The naked human body has been depicted throughout all the eras in art. From the old masters’ nudes in renaissance paintings to the artists mastering the Zoom nude over lockdown, it seems there’s something that will forever be compelling to creators about our magnificently powerful and yet fragile forms. For London-based artist Daisy Collingridge, this form takes shape as “squishies.”
Collingridge’s first “squishy” human textile piece was born out of an interest in “pushing quilting to the absolute extreme.” “Quilting uses a layer of wadding sandwiched with other fabrics by stitch. I was investigating ways to make the relief in the striated pattern more pronounced,” she told Observer. “It was only when I saw the piece worn that the whole concept came together. She came to life. She owned it. She danced like no one was watching. I think this is an empowering message for everyone; to celebrate the human body.”
As a child, Collingridge’s home was full of fabrics, paints, wood, and thread. So much so that she says she still returns to it for certain projects. Gravitating towards fabric as her medium because of its accessibility, working with textiles soon became innate. “Despite this, I imagined when I grew up I would follow in the steps of the rest of my family and become a doctor, nurse, scientist or vet,” she says. “I ended up studying art at school, doing an art foundation and then a fashion design degree at Central St. Martins.”
Since graduating, Collingridge has used her practical skills in making to construct a number of “squishies.” Each of them, she says, takes months to make, constructing them in sections: headpiece, hands, feet, legs, and body. “I am quite impulsive when it comes to making. I don’t work from drawings, but I wear the pieces throughout the making process to check their mobility and flow,” she says. “I tend to make the head first. This will then dictate the personality and character of the final piece.”
Collingridge says she finds inspiration from painters like Lily Macrae and Caroline Coon, choreographers like Pina Bausch and Yoann Bourgeois, and sculptors like Paolo Puck. She also is inspired by bodybuilders and the fabric itself. “The way you can manipulate it through stitch, dye, embellishment to change the way it behaves,” she explains. If she’s stuck, she will always return to the craft of stitch. “Fabric offers up so many layers of meaning because it is a material we are so interlinked with, we all come into contact with our fabric second skin every day,” Collingridge says. She builds the shapes from layers of wadding and jersey, hand-dyes all of the fabric, then hand-stitched them together.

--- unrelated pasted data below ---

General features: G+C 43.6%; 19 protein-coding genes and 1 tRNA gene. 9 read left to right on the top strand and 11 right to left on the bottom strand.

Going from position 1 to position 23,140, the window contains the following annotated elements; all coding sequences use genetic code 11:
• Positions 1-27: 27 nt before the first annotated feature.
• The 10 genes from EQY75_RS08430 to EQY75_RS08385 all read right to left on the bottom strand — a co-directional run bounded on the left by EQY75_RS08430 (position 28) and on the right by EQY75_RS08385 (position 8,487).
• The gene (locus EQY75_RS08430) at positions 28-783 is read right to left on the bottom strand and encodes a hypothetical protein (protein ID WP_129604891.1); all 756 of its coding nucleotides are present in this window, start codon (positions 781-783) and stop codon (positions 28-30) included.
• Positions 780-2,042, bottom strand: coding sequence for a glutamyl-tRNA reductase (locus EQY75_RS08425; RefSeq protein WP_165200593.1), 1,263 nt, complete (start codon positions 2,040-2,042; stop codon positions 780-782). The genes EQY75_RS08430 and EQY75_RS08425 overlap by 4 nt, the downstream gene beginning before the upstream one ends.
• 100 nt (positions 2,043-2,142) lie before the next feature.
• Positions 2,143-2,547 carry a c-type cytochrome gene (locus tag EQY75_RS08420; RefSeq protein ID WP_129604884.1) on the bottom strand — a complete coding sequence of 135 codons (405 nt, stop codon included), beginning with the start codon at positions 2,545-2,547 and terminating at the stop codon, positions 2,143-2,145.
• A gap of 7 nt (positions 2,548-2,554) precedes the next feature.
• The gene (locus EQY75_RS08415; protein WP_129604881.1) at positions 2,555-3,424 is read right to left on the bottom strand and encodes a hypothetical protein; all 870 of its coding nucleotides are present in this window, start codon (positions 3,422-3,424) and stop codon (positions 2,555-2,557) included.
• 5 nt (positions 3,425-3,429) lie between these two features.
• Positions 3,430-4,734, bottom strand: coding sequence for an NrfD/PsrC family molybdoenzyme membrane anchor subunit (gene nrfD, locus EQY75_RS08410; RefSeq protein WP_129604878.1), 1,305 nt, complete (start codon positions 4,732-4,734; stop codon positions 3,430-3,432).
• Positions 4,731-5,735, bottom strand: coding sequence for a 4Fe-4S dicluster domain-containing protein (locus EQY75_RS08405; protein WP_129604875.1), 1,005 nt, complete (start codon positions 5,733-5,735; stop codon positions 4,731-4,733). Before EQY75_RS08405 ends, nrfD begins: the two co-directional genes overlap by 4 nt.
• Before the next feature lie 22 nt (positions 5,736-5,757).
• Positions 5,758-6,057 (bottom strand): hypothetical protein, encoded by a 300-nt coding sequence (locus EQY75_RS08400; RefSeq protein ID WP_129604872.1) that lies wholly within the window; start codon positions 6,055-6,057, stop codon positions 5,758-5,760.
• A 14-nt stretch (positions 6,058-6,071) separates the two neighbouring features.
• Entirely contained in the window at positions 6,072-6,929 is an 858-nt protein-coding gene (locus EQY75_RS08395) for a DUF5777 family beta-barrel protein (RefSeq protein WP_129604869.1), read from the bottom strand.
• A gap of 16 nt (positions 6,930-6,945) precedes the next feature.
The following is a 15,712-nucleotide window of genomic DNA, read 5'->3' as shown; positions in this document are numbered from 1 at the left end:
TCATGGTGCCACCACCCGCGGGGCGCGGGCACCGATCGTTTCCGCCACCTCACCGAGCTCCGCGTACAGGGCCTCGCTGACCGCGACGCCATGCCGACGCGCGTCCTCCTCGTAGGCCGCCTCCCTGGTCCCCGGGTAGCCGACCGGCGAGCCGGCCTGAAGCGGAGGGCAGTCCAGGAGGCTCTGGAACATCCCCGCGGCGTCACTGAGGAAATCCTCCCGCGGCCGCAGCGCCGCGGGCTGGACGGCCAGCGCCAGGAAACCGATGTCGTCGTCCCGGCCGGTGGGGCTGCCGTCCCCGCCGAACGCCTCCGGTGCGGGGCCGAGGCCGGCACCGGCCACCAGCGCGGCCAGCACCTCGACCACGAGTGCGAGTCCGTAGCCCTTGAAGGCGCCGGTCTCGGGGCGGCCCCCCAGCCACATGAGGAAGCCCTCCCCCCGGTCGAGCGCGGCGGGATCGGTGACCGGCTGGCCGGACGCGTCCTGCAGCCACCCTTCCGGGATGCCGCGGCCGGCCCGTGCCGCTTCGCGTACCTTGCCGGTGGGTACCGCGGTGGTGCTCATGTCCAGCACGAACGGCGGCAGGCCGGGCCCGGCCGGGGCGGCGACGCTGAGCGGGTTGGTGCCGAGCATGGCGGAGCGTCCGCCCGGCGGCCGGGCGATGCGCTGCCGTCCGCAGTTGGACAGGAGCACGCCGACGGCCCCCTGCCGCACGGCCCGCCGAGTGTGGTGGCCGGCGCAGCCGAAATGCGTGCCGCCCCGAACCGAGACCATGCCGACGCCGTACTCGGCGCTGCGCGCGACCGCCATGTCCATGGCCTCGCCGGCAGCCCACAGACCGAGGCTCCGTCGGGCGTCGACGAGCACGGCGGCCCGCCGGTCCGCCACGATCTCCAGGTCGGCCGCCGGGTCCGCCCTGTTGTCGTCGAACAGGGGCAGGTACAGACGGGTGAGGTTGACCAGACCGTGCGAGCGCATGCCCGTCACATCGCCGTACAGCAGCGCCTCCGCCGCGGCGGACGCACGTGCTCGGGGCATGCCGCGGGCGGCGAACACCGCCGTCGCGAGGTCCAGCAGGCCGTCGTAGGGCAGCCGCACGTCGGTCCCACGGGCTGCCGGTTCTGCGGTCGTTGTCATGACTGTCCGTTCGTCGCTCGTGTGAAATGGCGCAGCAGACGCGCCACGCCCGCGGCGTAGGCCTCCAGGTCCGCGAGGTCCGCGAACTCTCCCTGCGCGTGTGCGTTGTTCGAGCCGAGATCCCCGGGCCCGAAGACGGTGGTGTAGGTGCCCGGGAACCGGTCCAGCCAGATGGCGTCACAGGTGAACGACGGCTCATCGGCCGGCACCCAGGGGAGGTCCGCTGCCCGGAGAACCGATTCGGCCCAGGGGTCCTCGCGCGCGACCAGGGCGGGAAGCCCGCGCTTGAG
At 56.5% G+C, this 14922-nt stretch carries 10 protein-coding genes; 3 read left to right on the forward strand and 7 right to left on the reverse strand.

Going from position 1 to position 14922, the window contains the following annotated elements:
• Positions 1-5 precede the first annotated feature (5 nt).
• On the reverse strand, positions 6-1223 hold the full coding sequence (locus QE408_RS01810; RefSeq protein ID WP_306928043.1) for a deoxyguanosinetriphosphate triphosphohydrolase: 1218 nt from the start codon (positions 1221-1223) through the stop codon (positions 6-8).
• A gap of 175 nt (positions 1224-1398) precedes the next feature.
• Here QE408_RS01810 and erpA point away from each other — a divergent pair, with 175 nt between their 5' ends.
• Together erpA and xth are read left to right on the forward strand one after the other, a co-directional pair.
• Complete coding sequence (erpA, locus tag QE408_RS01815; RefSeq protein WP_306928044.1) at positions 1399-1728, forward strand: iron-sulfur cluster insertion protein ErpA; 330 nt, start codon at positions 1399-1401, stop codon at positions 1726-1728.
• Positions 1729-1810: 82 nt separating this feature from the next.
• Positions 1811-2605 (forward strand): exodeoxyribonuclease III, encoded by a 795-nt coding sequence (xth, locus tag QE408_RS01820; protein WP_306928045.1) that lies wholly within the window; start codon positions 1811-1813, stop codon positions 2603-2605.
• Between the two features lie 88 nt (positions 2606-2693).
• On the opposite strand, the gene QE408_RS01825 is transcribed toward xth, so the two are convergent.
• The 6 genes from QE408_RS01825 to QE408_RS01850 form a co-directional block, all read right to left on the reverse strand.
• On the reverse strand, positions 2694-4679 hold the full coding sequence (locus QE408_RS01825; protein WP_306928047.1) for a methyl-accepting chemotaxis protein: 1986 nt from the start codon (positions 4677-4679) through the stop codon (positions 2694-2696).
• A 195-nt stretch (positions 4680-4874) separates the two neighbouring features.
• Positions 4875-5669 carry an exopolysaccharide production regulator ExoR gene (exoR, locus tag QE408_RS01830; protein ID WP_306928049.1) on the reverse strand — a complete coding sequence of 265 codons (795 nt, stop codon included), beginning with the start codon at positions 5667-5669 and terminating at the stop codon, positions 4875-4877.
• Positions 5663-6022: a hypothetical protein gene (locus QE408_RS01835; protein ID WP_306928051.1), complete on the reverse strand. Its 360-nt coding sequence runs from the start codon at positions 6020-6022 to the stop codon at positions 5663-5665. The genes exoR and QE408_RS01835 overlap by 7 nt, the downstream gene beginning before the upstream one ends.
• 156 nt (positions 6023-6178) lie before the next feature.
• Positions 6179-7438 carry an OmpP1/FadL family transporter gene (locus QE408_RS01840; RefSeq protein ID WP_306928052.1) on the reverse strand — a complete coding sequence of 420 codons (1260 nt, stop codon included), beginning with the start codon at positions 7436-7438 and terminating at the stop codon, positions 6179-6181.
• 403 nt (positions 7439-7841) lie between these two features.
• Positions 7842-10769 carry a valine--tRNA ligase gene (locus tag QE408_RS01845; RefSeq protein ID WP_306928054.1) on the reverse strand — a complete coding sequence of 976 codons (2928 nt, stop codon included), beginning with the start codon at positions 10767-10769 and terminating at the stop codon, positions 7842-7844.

You’ll also usually find Collingridge herself in the suits, holding a remote that fires her camera. If not, she’ll occasionally drag her parents to wear the suits. The scenes, usually mattresses and soft furnishing, she says emphasize the tactile nature of the work. “The name ‘Squishies’ is an affectionate term I use which relates to the way people behave around them,” she says. “Because they are made from a soft fabric, people are drawn into to touch them because they are so irresistibly tactile. People also refer to them as ‘flesh suits’ which I quite like too.”
While many view the work as a statement or revolt against the idea of an “ideal body type,” Collingridge says that, for her, they are just a joyful representation of the human form. “The reaction to this work varies hugely. From this, I have learned that we all inhabit a body therefore we all have an opinion of equal validity,” she says. “Bodies are so unbelievably different despite being made from the same components. I am not seeking to promote or demote any one type of body. This work is bodily. There is warmth and softness, these signifiers of life. They celebrate flesh, form, touch, and movement.”
Collingridge started this year with the goal to work more collaboratively, which the pandemic made near impossible (also canceling her first solo show). Like many artists, however, she says she is naturally a solitary worker and still was productive alone in her studio space. She recently became part of the Sarabande foundation in London, a move that’s allowed her to begin working on a collaborative film project with Isabel Garett. They’re currently working on a short film detailing the life and loves of the Squishy family, meaning these joyous depictions of the human form will soon be getting a backstory.